Science Cannot Thrive in Isolation
"Today, the unbelievable speed of the knowledge evolution requires constant exchanges and cooperation. We always need to communicate with colleagues about the latest findings and share the important parts," Philippe De Maeyer, a prominent scientist, told Science and Technology Daily recently.
De Maeyer is an emeritus senior professor in cartography and geographic information system (GIS) at Ghent University in Belgium and a visiting professor at the Xinjiang Institute of Ecology and Geography (XIEG) of the Chinese Academy of Sciences (CAS). More than just a specialist in his field, he is an advocate for cross-disciplinary collaboration and mutual learning.
Stepping out of his comfort zone
According to De Maeyer, his career choice was influenced by his parents who are both geographers." I have been involved with maps all my life," he said.
Actually, De Maeyer has a breadth and depth of working and learning experience across different industries, organizations and places. However, he was never satisfied with his research field during his studies and was, "Constantly immersed into new disciplines and industries." He combined geography with courses in programming and learned GIS on his own.
GIS is a system that creates, manages, analyzes, and maps all data types, he said, noting that the benefit of applying GIS mainly include improved communication and efficiency.
His academic journey always enriched his professional background. De Maeyer spent 12 years producing maps with GIS in a leading company in this field. It was until 1999 that he, "Switched to academia and became interested in the theoretical aspects of geographical information."
All his experiences have pushed him to take risks, and he encouraged the youth to step out of their comfort zones and never constrain themselves to a single field.
Science sees no borders
De Maeyer retained a vivid memory of his first encounter with XIEG, which started in August 2005. Moreover, his connection with XIEG was attributed to his traits of taking risks and seizing opportunities.
He had routinely undertaken annual trips to China for teaching until the COVID-19 outbreak. However, despite the pandemic making it more difficult for scholars to travel globally, technology has helped keep academic exchanges alive and prosperous.
In 2016, thanks to his efforts, the CAS and Ghent University established the Sino-Belgian Joint Lab for Geo -Information. This is an excellent example of international cooperation.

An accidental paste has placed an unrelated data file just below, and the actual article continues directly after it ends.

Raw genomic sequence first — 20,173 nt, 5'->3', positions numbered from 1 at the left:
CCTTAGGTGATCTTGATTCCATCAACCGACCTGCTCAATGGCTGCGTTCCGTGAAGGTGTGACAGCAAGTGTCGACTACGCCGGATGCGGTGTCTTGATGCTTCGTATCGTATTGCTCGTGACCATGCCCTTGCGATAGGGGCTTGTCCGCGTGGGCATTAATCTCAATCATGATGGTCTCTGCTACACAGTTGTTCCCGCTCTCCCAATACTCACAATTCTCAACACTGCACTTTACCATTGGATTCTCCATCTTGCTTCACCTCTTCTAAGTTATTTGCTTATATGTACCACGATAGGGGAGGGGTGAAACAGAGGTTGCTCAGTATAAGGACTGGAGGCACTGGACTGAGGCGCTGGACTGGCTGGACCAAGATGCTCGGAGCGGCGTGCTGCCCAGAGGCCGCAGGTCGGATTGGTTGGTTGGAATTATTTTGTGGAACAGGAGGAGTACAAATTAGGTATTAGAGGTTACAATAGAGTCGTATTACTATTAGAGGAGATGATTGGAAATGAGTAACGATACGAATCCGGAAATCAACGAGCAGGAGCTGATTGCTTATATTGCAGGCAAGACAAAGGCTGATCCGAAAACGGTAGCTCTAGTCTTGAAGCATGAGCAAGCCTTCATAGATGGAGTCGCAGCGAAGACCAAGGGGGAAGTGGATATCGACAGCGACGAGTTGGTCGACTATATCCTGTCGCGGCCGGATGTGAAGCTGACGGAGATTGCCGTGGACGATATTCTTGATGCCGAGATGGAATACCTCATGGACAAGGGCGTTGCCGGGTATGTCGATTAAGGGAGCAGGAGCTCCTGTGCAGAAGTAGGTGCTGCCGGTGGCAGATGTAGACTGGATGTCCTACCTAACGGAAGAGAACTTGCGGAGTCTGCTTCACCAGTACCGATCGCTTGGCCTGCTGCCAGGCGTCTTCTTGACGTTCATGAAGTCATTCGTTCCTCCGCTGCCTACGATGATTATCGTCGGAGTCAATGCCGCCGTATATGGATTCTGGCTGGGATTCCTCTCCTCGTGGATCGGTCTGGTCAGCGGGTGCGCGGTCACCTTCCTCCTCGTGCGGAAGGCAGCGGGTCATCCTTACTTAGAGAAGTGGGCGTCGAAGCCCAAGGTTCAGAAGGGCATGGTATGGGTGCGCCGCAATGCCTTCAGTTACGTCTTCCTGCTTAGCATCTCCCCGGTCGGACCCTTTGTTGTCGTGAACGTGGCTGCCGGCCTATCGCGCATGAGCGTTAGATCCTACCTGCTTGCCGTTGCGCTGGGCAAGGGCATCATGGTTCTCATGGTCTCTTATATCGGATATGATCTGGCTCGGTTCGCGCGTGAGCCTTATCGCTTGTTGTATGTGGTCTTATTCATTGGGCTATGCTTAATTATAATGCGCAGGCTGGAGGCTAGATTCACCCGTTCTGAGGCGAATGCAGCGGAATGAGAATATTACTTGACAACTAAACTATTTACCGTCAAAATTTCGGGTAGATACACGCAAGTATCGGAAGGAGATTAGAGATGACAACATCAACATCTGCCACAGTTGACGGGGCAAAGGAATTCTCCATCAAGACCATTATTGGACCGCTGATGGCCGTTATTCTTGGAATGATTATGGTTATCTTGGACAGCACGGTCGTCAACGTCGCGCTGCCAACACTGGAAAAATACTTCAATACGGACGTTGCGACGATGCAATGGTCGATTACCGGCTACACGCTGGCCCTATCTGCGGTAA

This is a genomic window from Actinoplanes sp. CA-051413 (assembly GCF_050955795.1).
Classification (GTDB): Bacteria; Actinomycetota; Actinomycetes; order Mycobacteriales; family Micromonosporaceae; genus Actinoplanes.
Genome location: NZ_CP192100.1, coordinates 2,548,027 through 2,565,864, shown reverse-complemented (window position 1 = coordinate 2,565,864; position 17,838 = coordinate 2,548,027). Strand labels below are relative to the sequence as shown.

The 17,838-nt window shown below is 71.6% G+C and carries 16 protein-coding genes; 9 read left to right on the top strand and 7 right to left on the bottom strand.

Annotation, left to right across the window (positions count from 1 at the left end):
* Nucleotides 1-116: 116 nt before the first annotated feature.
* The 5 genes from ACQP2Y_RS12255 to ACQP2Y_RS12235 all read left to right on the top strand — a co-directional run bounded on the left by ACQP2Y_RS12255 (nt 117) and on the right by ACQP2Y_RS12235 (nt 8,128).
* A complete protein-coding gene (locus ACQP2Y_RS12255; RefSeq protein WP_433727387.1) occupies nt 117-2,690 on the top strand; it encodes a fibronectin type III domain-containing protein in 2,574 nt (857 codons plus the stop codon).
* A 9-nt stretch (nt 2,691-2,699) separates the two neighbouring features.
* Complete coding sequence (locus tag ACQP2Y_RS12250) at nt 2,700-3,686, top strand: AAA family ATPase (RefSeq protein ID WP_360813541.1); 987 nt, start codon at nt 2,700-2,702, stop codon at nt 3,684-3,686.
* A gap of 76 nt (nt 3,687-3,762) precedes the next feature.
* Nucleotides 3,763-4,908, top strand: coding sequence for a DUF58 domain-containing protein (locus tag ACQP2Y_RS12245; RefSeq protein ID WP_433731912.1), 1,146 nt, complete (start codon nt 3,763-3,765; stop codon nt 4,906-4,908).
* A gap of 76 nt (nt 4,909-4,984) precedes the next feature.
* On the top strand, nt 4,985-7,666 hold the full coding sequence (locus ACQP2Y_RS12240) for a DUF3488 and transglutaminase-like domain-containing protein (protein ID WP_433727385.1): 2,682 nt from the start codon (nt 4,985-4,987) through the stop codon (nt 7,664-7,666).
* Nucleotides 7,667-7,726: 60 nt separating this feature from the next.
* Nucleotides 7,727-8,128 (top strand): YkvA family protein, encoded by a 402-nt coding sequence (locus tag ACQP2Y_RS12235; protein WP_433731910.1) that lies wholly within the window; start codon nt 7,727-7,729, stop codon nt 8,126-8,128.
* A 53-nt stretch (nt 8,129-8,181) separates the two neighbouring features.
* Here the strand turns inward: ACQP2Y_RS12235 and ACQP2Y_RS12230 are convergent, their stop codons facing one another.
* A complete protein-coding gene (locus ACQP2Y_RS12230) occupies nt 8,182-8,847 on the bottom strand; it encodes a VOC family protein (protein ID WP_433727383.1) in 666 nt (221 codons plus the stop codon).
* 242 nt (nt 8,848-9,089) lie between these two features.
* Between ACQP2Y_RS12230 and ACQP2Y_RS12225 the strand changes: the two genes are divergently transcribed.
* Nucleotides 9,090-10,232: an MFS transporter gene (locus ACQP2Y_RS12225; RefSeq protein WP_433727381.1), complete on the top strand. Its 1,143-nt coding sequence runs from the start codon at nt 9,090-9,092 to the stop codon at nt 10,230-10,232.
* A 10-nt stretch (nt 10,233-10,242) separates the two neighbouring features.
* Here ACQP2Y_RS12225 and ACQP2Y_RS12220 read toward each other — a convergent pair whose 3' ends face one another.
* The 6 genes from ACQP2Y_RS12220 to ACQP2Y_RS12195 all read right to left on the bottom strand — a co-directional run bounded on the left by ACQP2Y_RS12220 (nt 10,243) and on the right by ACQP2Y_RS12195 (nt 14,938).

Although there exist differences in organization and mechanism between China and European countries, De Maeyer firmly believes science itself transcends boundaries. "Mutual understanding between people from cooperative parties plays a vital role in advancing collaborative progress," he said.
However, the joint lab was not always plain sailing at the outset. According to De Maeyer, the formal cooperative structure was gradually established as a result of the efforts of the two parties. This laid a solid foundation for new ideas and achievements.
From De Maeyer's perspective, researchers, especially young scientists, will benefit from professional guidance from an increasing number of senior faculties. More than only academic progress can be expected from the joint lab. "Researchers involved can acquire new working methods from different organizations," he said, adding that the reward also comes from the cultural aspect, leading to a deeper mutual understanding of both parties.
Cultivating young scientists
De Maeyer pays special attention to the growth of young researchers. He applauded China's tremendous support for cultivating academic talent. For example, students in the joint lab were able to secure adequate funds to enable them to complete their education.
De Maeyer and his Chinese counterpart, professor Alisher Kurban from XIEG, agreed that the progress made in academic papers published is remarkable. "For me, the growing number of papers written by Chinese authors serves as an indicator of the increase of sci-tech level in China," he said.
Alisher appreciates De Maeyer's essential role in mentoring young researchers. He told Science and Technology Daily that professional training in the joint lab generated many benefits for the students. Some of these benefits are that students become more skilled at writing academic papers and more motivated to speed up the quality of their paper output, said De Maeyer, adding that, "More papers written by the students are [being] published in high-ranked and internationally recognized journals with high impact."
Over the years, De Maeyer's significant international influence in the sci-tech community has provided much help for students from XIEG to experience the global academic domain. (Science and Technology Daily)